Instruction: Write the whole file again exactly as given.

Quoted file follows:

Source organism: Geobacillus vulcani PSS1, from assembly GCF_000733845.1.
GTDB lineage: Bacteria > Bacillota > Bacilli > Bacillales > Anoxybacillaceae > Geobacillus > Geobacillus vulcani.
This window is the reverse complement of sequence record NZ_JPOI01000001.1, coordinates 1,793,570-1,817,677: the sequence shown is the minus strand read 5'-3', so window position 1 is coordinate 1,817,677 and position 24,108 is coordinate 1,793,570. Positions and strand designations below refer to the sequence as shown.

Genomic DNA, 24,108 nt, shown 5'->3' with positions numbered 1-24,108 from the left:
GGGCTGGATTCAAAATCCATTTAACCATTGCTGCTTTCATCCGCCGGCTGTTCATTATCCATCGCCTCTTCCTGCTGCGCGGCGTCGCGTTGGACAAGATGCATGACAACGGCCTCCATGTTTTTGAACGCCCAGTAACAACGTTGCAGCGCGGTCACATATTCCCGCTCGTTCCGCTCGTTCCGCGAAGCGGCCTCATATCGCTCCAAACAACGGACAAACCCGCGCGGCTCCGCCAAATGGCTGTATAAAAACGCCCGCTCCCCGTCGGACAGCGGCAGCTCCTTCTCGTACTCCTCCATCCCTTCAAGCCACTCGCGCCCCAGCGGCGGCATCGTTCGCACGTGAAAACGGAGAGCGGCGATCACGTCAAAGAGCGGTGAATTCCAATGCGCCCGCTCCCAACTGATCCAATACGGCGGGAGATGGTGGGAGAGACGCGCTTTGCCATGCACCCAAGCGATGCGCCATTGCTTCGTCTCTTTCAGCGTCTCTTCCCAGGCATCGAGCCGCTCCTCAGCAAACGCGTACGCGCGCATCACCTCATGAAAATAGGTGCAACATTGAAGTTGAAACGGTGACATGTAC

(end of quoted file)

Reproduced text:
Source organism: Geobacillus vulcani PSS1, from assembly GCF_000733845.1.
GTDB lineage: Bacteria > Bacillota > Bacilli > Bacillales > Anoxybacillaceae > Geobacillus > Geobacillus vulcani.
This window is the reverse complement of sequence record NZ_JPOI01000001.1, coordinates 1,793,570-1,817,677: the sequence shown is the minus strand read 5'-3', so window position 1 is coordinate 1,817,677 and position 24,108 is coordinate 1,793,570. Positions and strand designations below refer to the sequence as shown.

Genomic DNA, 24,108 nt, shown 5'->3' with positions numbered 1-24,108 from the left:
GGGCTGGATTCAAAATCCATTTAACCATTGCTGCTTTCATCCGCCGGCTGTTCATTATCCATCGCCTCTTCCTGCTGCGCGGCGTCGCGTTGGACAAGATGCATGACAACGGCCTCCATGTTTTTGAACGCCCAGTAACAACGTTGCAGCGCGGTCACATATTCCCGCTCGTTCCGCTCGTTCCGCGAAGCGGCCTCATATCGCTCCAAACAACGGACAAACCCGCGCGGCTCCGCCAAATGGCTGTATAAAAACGCCCGCTCCCCGTCGGACAGCGGCAGCTCCTTCTCGTACTCCTCCATCCCTTCAAGCCACTCGCGCCCCAGCGGCGGCATCGTTCGCACGTGAAAACGGAGAGCGGCGATCACGTCAAAGAGCGGTGAATTCCAATGCGCCCGCTCCCAACTGATCCAATACGGCGGGAGATGGTGGGAGAGACGCGCTTTGCCATGCACCCAAGCGATGCGCCATTGCTTCGTCTCTTTCAGCGTCTCTTCCCAGGCATCGAGCCGCTCCTCAGCAAACGCGTACGCGCGCATCACCTCATGAAAATAGGTGCAACATTGAAGTTGAAACGGTGACATGTAC